“Partitioning retrospective game pieces feels like booking your elderly parent into an assisted-living facility, communicating that such games aren’t relevant enough to mingle with younger, perhaps more nubile-seeming game properties.
“To address the question more specifically, nostalgia has always been a potent marketing force. We have a tendency to idealise our childhoods, perhaps because it’s easier to let the distance filter out the less-palatable memories, and any game that helps us connect with that less-worries-laden version of our current adult selves will feel like a welcome retreat.
“But I can say that the Create section is my favourite part of the magazine, both to assign and to read. There’s so much latitude to investigate interesting things when you don’t have to worry about being enslaved by the timeliness of your subject matter. You can just focus on what’s most interesting.”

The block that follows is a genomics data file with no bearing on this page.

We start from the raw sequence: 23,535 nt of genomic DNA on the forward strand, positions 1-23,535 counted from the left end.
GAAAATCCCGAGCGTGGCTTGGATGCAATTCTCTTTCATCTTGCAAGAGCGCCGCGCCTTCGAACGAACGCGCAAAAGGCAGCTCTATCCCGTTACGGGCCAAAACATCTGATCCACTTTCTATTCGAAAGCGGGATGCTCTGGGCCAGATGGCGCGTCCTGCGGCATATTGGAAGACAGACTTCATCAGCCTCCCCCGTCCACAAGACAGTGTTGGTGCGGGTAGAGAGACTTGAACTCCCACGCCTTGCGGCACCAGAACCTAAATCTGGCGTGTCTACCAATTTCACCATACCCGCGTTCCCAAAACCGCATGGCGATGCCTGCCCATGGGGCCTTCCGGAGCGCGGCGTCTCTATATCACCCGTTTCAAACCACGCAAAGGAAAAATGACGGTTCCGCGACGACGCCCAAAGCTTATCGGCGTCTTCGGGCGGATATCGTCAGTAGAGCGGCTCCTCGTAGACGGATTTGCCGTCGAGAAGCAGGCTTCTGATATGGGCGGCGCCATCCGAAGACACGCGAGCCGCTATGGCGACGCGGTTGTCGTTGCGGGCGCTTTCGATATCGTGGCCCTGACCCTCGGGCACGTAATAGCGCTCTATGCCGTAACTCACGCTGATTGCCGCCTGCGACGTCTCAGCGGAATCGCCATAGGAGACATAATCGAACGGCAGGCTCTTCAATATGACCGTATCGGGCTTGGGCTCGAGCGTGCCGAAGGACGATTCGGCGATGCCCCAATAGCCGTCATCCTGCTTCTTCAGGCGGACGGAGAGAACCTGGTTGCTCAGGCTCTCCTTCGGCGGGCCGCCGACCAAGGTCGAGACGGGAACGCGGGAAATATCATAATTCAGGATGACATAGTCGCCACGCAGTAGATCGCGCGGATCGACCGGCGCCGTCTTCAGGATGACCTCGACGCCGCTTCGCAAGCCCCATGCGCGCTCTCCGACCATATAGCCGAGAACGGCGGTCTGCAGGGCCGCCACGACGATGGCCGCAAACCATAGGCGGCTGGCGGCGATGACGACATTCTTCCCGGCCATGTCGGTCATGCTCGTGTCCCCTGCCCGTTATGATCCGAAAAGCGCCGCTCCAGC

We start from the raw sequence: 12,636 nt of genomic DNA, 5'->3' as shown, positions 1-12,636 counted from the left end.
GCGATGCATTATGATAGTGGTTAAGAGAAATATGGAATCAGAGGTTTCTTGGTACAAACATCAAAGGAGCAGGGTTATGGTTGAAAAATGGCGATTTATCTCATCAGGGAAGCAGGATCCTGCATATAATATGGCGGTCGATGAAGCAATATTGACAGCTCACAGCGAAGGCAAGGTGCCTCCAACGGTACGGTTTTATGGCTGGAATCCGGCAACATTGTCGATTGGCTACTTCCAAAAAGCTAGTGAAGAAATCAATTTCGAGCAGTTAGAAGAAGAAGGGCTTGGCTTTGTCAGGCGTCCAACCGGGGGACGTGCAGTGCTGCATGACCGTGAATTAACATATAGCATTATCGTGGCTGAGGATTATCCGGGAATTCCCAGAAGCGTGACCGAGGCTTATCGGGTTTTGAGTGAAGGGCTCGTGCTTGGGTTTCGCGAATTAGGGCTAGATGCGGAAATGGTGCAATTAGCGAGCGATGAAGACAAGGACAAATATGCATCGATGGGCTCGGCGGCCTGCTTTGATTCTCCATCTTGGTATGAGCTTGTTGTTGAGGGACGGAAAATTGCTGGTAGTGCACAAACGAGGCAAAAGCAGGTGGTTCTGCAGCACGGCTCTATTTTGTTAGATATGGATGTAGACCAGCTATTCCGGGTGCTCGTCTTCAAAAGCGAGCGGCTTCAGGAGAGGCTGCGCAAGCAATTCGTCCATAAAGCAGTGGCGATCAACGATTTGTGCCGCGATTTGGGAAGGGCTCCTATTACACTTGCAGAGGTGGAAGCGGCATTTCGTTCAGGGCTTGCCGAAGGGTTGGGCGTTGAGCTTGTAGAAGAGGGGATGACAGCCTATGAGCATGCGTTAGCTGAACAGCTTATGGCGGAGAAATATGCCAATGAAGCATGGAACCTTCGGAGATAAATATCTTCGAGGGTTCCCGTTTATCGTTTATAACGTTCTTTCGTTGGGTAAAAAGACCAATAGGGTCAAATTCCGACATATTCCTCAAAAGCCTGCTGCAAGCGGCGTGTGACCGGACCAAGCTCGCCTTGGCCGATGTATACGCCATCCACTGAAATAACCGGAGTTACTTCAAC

Edge’s editorial standards are second to none in its field. But just how important is it to the magazine’s fortunes that this side of the brand is never lost to ‘quicker-fix’ web-traffic drives, easier distribution of assets with the ‘me-first’ mindset?
“All the magazines I love have strong, distinct personalities. If you wear a suit and tie to work, you might call it brand identity. Those of us actually stamping words on the page tend to call it editorial voice. Just as you’d get annoyed spending time with a friend who constantly reshuffled their tastes and personality to seem in step with the prevailing fashion, magazines that cultivate enduring loyalty maintain a unified editorial voice, and any freelancer that writes for it will be conscientious about adopting that tone in their writing.
“Edge always wants to be that friend who’s deeply knowledgeable about games, honest, good-humoured and savvy enough about the trajectory of the games industry to be prescient about what’s coming next. If you read any comments about Edge in gaming forums, you’ll know we have some very energetic detractors. I always find that an encouraging sign. It means we have a solid enough identity that there’s something worth feeling strongly about, even if there’s a vitriolic slant to those impressions.”